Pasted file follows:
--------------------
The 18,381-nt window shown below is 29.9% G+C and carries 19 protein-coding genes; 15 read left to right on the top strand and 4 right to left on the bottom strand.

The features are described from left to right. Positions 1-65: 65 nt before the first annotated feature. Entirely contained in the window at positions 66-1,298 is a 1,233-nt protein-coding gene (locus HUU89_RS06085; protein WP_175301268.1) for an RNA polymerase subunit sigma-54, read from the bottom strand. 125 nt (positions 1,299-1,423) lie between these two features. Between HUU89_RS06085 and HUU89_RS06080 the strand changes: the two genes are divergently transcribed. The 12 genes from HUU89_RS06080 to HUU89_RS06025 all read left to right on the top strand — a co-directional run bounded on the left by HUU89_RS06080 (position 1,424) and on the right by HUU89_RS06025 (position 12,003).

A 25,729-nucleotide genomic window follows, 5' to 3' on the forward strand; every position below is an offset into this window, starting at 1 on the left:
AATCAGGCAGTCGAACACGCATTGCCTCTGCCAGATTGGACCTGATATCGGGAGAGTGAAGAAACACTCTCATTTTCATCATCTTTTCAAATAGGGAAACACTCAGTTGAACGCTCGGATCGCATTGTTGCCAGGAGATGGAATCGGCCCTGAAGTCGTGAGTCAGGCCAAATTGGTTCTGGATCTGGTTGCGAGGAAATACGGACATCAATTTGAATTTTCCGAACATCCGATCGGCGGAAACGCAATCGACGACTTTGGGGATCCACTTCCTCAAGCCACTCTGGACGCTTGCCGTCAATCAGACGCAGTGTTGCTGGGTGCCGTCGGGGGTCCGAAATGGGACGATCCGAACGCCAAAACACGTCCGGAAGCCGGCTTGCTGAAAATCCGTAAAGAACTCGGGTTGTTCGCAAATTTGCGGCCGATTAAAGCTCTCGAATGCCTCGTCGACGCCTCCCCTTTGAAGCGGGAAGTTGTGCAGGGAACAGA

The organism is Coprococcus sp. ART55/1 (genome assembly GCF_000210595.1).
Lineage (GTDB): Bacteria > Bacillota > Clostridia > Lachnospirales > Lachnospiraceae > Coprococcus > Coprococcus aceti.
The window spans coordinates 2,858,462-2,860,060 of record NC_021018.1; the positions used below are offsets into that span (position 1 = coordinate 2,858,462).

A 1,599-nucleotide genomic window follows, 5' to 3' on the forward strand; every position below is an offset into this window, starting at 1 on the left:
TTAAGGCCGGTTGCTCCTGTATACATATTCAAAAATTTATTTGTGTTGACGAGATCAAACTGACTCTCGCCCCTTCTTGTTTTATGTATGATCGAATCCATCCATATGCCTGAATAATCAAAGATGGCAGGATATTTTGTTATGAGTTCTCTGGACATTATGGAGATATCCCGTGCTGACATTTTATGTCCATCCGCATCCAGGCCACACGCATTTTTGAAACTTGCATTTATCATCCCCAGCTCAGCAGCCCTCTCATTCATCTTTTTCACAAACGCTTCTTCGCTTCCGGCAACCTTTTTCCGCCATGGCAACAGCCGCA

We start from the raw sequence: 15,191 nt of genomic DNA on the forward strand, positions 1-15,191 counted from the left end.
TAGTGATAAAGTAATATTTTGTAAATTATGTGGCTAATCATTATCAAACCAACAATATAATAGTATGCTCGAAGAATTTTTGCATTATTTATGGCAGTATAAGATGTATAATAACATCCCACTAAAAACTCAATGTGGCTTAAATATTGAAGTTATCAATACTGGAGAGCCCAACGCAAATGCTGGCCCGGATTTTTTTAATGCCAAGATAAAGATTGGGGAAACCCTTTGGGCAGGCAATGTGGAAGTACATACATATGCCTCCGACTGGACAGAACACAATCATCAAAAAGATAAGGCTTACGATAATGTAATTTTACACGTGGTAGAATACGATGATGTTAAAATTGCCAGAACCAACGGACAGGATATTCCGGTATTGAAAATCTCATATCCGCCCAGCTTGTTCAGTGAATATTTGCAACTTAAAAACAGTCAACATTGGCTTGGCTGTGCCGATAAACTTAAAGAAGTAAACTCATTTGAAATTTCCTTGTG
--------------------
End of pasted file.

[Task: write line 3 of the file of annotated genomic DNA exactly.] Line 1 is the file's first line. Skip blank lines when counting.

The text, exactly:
A 25,729-nucleotide genomic window follows, 5' to 3' on the forward strand; every position below is an offset into this window, starting at 1 on the left: